And now (drum roll please) the final three albums on my 10 Album Challenge. Here are #8 and #9, two great albums by great artists with long and illustrious careers:
– Carlos Santana, Supernatural
– Miles Davis, Kind of Blue
And last but not least, for all the mayhem and energy they unleashed upon the world when things were getting stale:
– The Clash, London Calling.
At some point over the challenge a Facebook friend proposed a bonus track to add to his 10, consistent with the theme of artist/album excellence. I jumped on the idea, and as this is the end of the line for the challenge, what better than “End Of The Line” by The Traveling Wilburys, a bunch of musicians who clearly loved each other’s company.
I’m back with three more on the 10 Album Challenge. Today’s albums are:
– Joni Mitchell, Blue
– Cowboy Junkies, The Trinity Session
– Oscar Peterson, Night Train
These are great albums by artists in their prime. All Canucks to boot. When I was a kid that was an important thing to us. We lived next to a behemoth and were swamped in their culture. We felt ownership when one of us made it south of the border or got noticed by the rest of the world.
All three of these artists did that. Their music stands the test of time. And no one made a keyboard smoke like Oscar Peterson.
After answering the 7 Day Book Challenge from one friend there, I was handed the 10 Album Challenge by another, viz: to name 10 albums that “influenced me”; and to tap 10 other people to do the same.
Sheesh. What am I, a Kardashian? Social influencer for the 2020 home-bound? I accepted the challenge, though I’m not doing it daily—I’m doubling up (and more, as with today’s post). Also, I decided not to tag others on social media to name their 10 albums, on the assumption that no one wants to go viral right now: There’s enough of THAT going on already. Besides, my expertise at viral memery is limited to my stay-at-home role in the 2016-18 Person of Letters Global Book Tour, wherein my first novel A Person of Letters went on tour without me and appeared in 100 world locations in 100 weeks. For all that effort, total global awareness of the Tour and the book peaked at 6 (7 if I count a Russian troll). If you’re interested, click on the tab labelled “The Magical APOL Book Tour” on the left of this page. All 100 posts are there, unfortunately in reverse order.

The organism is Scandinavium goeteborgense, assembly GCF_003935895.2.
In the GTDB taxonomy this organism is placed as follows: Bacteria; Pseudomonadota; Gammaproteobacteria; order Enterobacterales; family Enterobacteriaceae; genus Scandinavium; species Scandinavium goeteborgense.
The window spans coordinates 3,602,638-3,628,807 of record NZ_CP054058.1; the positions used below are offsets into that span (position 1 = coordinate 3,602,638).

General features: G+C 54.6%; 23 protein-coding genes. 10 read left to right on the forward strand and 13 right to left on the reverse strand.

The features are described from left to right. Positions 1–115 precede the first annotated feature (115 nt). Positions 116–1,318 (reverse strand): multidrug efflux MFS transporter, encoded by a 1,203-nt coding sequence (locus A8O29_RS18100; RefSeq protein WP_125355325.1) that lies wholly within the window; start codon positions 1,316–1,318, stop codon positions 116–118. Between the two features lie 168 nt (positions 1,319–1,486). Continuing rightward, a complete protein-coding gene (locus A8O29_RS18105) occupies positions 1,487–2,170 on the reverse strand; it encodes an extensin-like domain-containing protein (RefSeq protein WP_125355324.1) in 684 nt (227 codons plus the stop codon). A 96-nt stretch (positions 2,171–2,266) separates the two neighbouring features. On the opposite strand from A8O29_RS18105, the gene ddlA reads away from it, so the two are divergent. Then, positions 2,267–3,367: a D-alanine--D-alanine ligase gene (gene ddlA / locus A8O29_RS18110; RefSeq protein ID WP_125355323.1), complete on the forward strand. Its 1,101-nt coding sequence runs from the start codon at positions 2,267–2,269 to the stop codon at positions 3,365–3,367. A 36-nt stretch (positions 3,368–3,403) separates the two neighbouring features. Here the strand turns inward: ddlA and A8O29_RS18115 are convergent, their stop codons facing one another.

Back to the 10 Album Challenge. I can’t say that many albums influenced me, as in, changed my life—though there are some that struck me and stayed with me for their originality and verve.
Album #1 (in order of presentation, not preference) is in this category: Don McLean’s American Pie, which inspires me with its story-telling, imagery, and convention-busting. The title song is audacious for its disregard of traditional commercial broadcast practices; it clocked in at eight minutes and thirty-three seconds.
By and large I’m treating the 10 Album Challenge like a 10 Artist Challenge, because it’s the body of work I admire, particularly the following artists for their lyrics, which are always evocative and perfectly honed. Poetry isn’t dead, it’s just sung to music. Albums #2 through #4 are:
Leonard Cohen, I’m Your Man
Bruce Springsteen, Darkness on the Edge of Town
The Tragically Hip, Fully Completely
These are worthy albums among their extensive discographies, but I recommend anything they’ve recorded.
I was recently tagged by a friend on Facebook to participate in the 7 Day Book Challenge. The Challenge involves:
1) posting, without comment, 7 books in 7 days; and
2) nominating one more person each day to do the same.
In these viral times, I’m not doing the viral nomination component. I invite everyone who wants to participate to do so. After all, the world is on lock-down. Where isolating physically. So we’ve all got the time, and it’s not like we have to be anywhere.
Also – hug a writer (metaphorically and safely, of course, from a distance): read a book, and let the world know!
This is my Day 1. Book 1 is Little Big Man, by Thomas Berger.